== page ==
In Ron Matusalem & Matusa of Florida Inc v Havana Club Holding Inc SA ( FC 786, 21st July 2010) the Federal Court of Canada found that the additional evidence filed on appeal by Ron Matusalem & Matusa of Florida Inc did not justify overruling the decision of the Canadian Trademark Opposition Board, and that the trademark THE SPIRIT OF CUBA, when viewed in its entirety, was deceptively misdescriptive of the place of origin of the goods.
In accordance with the Canadian Trademarks Act, a trademark is registrable if it is not either “clearly descriptive or deceptively misdescriptive” in the English or French language of the character or quality of the goods in association with which it is used or proposed to be used. In addition, a trademark is said to be distinctive when it actually distinguishes the goods in association with which it is used from the goods of others. Therefore, a trademark will be held to be deceptively misdescriptive if the general public in Canada is misled into believing that the goods with which the mark is associated have their origin in the place of a geographic name contained in the mark. One must place oneself in the position of the average Canadian consumer of ordinary intelligence and education who sees the trademark used in association with the goods. A person should not carefully and critically analyse a trademark, but rather apply common sense to determine the immediate impression created by the mark as a whole in association with the goods. Therefore, the etymological meaning of the words in a trademark is not necessarily the meaning of the words used as a trademark.
In the case at hand, it was argued that the word "spirit" has two meanings, both of which are relevant to rum. First, Matusalem argued that the word "spirit" means a mental condition or attitude. Second, respondent Havana Club Holding Inc SA argued that the word "spirit" means strong, distilled liquor. The court agreed with the opposition board’s findings that when a trademark comprises two words, one meaning "alcoholic beverage" and the other being the name of a country known for its rum, the average Canadian consumer of rum confronted with the mark used in association with rum was likely, by first impression, to think that the rum originated from Cuba.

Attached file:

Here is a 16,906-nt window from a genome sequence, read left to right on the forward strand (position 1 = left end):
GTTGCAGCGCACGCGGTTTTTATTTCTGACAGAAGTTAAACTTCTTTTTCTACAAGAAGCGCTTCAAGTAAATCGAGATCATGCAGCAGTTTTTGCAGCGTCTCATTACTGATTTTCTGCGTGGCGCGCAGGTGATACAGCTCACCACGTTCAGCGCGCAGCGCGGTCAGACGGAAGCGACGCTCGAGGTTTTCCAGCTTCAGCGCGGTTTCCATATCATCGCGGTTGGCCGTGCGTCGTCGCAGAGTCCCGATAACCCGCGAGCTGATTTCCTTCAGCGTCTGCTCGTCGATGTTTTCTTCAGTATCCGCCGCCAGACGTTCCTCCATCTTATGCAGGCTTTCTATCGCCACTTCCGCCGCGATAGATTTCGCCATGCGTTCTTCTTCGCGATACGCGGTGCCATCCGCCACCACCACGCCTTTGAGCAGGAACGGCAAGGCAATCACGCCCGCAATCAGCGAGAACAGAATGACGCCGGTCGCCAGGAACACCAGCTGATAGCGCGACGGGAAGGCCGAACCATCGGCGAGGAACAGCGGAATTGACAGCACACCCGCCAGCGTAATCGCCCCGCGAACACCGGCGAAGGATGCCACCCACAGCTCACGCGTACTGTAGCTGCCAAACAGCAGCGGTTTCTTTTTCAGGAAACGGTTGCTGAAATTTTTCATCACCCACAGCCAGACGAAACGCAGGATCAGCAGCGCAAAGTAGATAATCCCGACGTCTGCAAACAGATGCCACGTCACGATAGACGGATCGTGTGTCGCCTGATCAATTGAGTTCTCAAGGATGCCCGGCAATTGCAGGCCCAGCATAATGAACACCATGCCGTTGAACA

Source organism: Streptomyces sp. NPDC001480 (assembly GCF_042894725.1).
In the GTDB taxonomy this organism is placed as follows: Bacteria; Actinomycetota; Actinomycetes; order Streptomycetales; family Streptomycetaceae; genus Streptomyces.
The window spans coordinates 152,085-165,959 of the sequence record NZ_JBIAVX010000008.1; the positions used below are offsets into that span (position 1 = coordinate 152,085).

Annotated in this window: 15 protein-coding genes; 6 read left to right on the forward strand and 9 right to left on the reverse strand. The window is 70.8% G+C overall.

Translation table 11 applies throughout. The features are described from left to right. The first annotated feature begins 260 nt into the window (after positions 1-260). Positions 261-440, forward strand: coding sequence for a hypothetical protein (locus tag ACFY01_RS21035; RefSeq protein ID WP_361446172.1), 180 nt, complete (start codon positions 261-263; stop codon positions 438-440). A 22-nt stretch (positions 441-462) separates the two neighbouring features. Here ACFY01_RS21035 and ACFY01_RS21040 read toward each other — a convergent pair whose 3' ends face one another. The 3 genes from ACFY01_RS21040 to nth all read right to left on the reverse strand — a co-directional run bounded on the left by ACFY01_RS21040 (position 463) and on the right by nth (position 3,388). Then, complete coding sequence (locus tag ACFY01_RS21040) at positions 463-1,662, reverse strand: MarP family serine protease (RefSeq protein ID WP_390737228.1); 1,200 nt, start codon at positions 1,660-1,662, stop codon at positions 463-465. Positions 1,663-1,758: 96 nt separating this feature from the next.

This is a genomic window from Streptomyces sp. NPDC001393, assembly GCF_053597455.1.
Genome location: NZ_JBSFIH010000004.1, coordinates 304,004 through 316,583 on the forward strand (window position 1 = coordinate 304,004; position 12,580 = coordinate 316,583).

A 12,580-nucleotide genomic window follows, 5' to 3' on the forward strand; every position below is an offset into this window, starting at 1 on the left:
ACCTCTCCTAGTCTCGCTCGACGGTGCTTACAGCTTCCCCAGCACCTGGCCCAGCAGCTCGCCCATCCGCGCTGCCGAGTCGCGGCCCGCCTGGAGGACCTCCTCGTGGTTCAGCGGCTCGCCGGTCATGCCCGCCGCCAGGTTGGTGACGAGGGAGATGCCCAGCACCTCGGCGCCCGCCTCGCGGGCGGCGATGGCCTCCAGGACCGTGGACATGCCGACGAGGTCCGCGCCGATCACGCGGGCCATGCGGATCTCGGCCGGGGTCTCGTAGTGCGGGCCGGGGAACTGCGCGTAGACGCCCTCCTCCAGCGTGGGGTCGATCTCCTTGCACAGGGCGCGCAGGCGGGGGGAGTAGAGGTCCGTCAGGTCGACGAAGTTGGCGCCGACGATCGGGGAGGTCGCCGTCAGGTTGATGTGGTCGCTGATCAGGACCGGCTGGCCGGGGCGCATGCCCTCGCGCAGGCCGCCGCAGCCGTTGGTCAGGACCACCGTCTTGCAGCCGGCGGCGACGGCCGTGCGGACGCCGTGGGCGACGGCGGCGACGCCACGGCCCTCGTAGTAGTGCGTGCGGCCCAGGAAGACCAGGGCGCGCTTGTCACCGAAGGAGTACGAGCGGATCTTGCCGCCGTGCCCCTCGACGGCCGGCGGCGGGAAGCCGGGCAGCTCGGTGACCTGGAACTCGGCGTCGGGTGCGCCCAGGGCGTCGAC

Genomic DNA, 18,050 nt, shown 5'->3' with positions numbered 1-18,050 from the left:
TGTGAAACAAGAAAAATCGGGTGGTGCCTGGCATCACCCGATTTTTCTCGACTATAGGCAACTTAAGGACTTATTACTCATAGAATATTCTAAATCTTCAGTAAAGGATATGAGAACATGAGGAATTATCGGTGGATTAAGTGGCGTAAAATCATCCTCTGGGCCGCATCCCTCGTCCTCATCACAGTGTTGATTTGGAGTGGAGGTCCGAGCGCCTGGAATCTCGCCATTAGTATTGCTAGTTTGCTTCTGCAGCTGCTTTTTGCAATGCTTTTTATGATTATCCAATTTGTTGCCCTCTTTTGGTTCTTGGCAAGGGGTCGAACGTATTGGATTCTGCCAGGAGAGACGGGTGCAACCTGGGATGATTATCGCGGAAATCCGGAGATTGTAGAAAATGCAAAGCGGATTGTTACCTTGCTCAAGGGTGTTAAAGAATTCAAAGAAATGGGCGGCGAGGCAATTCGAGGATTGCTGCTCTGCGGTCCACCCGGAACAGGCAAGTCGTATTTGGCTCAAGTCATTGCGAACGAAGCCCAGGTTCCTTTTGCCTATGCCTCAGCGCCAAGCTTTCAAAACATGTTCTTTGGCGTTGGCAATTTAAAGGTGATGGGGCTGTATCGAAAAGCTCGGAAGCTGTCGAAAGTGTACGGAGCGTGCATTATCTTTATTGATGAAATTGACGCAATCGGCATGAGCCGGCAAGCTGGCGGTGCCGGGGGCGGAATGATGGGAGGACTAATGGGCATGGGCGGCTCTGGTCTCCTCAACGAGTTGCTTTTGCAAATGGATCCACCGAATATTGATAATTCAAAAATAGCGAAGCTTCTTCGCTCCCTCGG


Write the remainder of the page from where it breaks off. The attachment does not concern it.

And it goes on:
It is undisputed that where no evidence is filed on appeal that would have materially affected the board’s findings, the standard of review is reasonableness if the issue is of fact or mixed fact and law. However, the court must come to its own conclusions if the additional evidence filed would materially affect the board’s findings.
On appeal, Matusalem filed additional evidence - namely, evidence regarding the use of the word "spirit" in modern English, the results of a survey of 1,054 respondents to determine their reactions to various terms and phrases related to the mark, as well as the history of rum and the rum industry. Havana Club filed new evidence explaining the use of the word "spirit" to commercially refer to distilled liquor in Canada.
The court concluded that the additional evidence filed by Matusalem would not have materially affected the board’s findings of fact or mixed fact and law. The additional evidence was merely a detailed repetition of previously filed evidence and did not add anything new in respect of the first impression of a potential consumer. However, it did corroborate the board’s factual findings that using the word "spirit" on a bottle of rum would lead a consumer to interpret it as an alcoholic beverage originating from Cuba.
The appeal was thus dismissed.
This article first appeared in World Trademark Review Daily, published by The IP Media Group (www.worldtrademarkreview.com).
This article also appeared in IAM magazine. For further information please visit www.iam-magazine.com